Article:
Medication-related osteonecrosis of jaw (MRONJ) is a condition characterised by necrosis of jaw bones in patients exposed to a range of drugs, including bisphosphonates, antibody to RANKL (Receptor activator for nuclear factor kappa-beta ligand), angiogenic inhibitors, tyrosine kinase inhibitors and vascular endothelial growth factors (VEGF) inhibitors.6 It is also known that concomitant treatment with steroids and systemic conditions like diabetes and compromised immune system can exacerbate the osteonecrosis of jaw. Although tocilizumab has not been included in drugs that lead to MRONJ, a case has been reported in 2018 describing a patient, treated with tocilizumab for rheumatoid arthritis, who developed features of MRONJ without history of use of bisphosphonates or other related drugs.7

Many old-age patients are usually exposed to various drugs associated with MRONJ for the treatment of osteoporosis or other conditions. As elderly patients are more likely to develop progressive COVID pneumonia and severe disease requiring aggressive medical treatment with drugs including corticosteroids and tocilizumab, thus making them more susceptible to develop osteonecrosis of jaw.8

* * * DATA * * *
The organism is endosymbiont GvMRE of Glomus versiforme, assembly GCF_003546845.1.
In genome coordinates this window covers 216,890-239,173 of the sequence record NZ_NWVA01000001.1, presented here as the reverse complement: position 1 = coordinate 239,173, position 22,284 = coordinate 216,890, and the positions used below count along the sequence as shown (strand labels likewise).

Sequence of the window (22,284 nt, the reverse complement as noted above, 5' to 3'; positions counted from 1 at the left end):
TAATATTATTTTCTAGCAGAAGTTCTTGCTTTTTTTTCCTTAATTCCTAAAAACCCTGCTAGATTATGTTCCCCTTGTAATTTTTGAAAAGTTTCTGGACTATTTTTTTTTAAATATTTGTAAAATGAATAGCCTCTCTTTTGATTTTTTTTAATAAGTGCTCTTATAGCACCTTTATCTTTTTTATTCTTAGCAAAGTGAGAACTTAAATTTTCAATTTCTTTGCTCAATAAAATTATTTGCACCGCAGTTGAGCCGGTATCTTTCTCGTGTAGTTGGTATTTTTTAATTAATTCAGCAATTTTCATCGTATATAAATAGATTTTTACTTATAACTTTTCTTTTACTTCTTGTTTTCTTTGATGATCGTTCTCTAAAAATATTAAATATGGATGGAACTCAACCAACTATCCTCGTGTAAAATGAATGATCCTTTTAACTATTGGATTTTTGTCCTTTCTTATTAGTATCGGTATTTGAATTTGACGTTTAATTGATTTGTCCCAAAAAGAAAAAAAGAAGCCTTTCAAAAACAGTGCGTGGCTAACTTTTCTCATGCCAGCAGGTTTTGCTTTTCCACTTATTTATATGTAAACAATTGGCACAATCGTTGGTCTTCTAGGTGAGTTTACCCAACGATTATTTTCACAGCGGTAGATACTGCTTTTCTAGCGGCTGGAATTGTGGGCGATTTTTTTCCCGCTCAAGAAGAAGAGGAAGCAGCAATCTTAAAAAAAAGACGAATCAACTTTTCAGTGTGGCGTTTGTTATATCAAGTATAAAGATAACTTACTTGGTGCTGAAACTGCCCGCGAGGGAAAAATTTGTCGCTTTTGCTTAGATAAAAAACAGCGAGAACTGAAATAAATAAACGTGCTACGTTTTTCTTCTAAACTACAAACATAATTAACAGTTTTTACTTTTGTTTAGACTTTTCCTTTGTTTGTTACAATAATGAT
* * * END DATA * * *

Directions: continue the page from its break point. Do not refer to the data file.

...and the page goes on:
Therefore, we can conclude that the regimens, comprising of corticosteroids and tocilizumab, used either alone or in combination for the treatment of progressive COVID pneumonia, should be used with caution and medical community, should be aware of the associated potential risks of invasive fungal infections of maxillofacial region and osteonecrosis of jaw. Diabetic patients and those taking any of the drugs associated with MRONJ are more at risk for developing these conditions.

Further studies are needed to explain the possible role of COVID-19 and the drugs used for the treatment of COVID-19 pneumonia towards risk of acquiring invasive fungal infection of the maxillofacial region and osteonecrosis of jaw.